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SolNet And Sun Break The Ton

Services the highlight with over 30% growth

WELLINGTON New Zealand --

SolNet and Sun Microsystems have broken the ton this financial year, with revenues for the New Zealand operation of $101 million for FY01, an increase of 15% over FY00.

This total incorporates revenues from Sun product sales, post-sales support, training and professional services; as well as SolNet's complementary products, development and services offerings.

The highlight of the year is the exceptional growth shown by SolNet's development, software and services operation, with revenues climbing 32% to $17 million for FY01. SolNet's development business is based around Java, J2EE and object-oriented technologies, utilising tools and applications from companies including iPlanet E-Commerce Solutions and Actuate web-based information delivery solutions.

"We have seen a strong shift in the market this year. Companies are choosing Java and J2EE-compliant solutions for mission-critical, enterprise-scale applications because they recognise that this approach provides a significant advantage over the alternatives," says SolNet managing director Mark Botherway. "This strong trend towards Java, together with SolNet's commitment to investing in development infrastructure, resources and expertise, has led to our involvement in a number of very large development projects at major corporates and government departments, including TelstraSaturn and ACC."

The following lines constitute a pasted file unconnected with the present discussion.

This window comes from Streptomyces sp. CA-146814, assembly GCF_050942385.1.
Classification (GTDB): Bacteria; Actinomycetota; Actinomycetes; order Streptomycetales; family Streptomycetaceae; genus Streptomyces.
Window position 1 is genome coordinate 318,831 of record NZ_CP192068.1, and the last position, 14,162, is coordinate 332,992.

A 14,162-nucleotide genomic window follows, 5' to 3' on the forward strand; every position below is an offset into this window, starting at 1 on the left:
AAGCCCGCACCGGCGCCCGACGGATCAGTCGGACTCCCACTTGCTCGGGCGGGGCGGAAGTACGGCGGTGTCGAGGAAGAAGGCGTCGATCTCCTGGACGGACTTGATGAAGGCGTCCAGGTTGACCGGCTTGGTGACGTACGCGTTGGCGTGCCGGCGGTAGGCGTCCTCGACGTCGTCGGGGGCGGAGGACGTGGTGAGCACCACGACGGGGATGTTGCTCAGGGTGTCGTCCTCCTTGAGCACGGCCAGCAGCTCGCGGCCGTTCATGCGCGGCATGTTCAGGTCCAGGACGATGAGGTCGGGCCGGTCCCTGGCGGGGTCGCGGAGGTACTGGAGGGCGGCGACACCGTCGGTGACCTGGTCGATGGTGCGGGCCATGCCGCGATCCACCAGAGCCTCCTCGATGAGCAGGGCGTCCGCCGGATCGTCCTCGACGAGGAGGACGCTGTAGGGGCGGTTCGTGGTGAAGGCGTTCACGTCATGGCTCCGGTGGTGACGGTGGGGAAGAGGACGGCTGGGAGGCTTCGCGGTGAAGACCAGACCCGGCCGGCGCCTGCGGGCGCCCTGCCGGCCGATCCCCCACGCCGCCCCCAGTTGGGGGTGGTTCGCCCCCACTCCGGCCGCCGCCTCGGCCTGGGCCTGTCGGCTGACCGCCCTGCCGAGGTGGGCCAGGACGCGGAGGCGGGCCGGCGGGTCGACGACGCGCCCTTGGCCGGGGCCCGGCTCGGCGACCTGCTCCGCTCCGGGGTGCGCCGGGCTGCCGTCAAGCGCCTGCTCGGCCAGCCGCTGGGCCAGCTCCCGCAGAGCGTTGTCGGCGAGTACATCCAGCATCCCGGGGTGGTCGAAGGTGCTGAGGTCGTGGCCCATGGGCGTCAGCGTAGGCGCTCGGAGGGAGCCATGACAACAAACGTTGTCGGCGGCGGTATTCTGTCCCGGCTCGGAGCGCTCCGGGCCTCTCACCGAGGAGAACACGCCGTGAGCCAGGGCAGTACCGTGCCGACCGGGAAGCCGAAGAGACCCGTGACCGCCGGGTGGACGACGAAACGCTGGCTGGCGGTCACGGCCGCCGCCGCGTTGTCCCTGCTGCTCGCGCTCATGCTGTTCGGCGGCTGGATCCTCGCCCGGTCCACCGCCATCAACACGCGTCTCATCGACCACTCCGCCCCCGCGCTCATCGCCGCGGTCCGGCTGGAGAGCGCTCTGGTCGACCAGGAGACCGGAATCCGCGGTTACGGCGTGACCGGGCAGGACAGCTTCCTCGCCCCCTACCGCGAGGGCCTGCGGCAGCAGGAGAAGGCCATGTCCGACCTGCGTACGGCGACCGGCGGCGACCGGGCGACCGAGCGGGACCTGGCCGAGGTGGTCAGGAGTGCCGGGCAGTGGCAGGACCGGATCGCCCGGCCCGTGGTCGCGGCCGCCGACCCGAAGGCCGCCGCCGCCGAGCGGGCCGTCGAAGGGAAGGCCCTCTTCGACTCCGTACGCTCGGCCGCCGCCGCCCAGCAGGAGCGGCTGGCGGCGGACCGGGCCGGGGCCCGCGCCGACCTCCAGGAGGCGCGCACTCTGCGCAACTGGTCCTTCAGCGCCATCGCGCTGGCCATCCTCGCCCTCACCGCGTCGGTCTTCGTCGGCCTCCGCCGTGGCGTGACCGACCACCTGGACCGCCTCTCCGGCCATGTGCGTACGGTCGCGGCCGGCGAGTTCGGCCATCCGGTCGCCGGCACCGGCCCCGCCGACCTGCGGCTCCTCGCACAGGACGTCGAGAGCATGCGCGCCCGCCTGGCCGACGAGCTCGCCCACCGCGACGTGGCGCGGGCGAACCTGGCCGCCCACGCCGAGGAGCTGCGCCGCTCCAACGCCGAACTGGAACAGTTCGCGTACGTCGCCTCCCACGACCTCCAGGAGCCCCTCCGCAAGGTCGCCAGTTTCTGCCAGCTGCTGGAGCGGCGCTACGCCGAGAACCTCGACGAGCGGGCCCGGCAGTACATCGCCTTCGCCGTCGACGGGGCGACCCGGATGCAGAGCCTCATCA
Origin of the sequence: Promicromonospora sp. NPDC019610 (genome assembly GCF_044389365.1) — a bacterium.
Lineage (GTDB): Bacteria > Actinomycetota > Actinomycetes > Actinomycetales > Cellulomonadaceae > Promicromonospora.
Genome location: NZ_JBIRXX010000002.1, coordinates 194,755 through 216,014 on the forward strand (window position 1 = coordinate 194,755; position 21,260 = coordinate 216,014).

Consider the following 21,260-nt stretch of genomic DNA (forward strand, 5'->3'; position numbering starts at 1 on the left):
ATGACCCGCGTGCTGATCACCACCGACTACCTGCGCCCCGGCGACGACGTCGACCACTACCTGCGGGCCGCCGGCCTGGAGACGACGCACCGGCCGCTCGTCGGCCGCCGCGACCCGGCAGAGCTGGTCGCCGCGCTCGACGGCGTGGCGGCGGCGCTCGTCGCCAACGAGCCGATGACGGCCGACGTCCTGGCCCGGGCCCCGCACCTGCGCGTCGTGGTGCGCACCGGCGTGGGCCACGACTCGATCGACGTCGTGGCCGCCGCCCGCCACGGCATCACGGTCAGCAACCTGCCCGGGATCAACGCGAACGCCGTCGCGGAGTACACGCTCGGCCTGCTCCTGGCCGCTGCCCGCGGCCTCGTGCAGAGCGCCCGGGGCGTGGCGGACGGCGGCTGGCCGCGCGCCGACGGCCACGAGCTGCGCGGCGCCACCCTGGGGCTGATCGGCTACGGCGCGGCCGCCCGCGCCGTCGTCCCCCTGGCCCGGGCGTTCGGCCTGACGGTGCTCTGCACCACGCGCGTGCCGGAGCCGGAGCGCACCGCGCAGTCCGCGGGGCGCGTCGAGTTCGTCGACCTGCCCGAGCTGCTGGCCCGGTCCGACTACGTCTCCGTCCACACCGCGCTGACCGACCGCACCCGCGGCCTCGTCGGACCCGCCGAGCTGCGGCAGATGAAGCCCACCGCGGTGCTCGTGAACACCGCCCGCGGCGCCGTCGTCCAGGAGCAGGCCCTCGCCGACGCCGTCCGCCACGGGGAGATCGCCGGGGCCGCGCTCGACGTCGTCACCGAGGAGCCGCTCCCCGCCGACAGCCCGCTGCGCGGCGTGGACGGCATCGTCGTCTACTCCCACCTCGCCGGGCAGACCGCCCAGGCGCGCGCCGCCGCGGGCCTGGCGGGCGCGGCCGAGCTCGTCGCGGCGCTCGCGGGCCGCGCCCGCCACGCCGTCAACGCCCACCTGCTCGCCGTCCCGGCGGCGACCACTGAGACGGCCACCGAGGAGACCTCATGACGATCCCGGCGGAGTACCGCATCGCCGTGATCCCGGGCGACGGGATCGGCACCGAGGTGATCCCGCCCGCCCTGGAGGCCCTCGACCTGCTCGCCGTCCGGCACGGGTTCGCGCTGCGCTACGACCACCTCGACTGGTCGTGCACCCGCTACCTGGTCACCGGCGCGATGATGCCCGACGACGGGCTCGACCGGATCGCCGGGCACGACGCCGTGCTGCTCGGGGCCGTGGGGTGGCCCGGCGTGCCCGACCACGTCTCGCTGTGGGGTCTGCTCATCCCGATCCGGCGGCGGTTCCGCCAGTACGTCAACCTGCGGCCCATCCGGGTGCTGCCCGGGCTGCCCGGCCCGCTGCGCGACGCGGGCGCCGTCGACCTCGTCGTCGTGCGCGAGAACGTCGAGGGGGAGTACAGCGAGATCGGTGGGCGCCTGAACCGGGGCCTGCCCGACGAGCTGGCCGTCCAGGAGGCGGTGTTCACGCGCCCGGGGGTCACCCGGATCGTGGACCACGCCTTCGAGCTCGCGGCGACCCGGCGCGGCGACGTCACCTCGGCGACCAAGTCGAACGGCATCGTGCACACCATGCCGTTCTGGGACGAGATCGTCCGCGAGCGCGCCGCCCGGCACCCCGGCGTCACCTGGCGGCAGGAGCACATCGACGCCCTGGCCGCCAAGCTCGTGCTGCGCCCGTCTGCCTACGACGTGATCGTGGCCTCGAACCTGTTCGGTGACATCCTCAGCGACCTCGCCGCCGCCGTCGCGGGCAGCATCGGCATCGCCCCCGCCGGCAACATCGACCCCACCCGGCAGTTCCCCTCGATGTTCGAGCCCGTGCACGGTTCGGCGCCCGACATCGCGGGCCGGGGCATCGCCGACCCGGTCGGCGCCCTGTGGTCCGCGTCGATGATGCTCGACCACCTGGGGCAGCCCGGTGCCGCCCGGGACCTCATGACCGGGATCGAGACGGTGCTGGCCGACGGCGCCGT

"We have also been working closely with organisations such as EDS and Accenture, where we have fostered strong partnerships by demonstrating our ability to deliver high quality results within tight timeframes."



Revenues for the Sun product business grew 7% to $58 million, a pleasing result in a difficult market.

"The New Zealand market saw some flow-on effects of the dot.com collapse in the United States," says Botherway. "However, we still managed to achieve a positive result and show growth in a challenging market. In addition, IDC's research shows Sun Microsystems continued to dominate the New Zealand market for both Unix servers and storage. Our share of the Unix server market is 60%, while Sun now leads the market for external storage. We expect FY02 to be a strong year, with the rollout of Sun's next-generation UltraSPARC III servers and the Sun ONE web services architecture already generating a lot of interest amongst our customers."

Key customers include Telecom New Zealand, Air New Zealand, the Ministry of Social Policy and Clear Communications.

Overall, says Botherway, SolNet is well-positioned to capitalise on its strong position as the market picks up.

"Unlike many of our competitors, we have grown headcount despite the difficult market conditions. We now have around 120 full-time employees in New Zealand, the majority of whom are delivery-focused. We have successfully diversified and grown our business. I believe customers and prospects recognise the strength of SolNet's value proposition in architecting and delivering enterprise-scale infrastructure and solutions for the networked economy."

Ends


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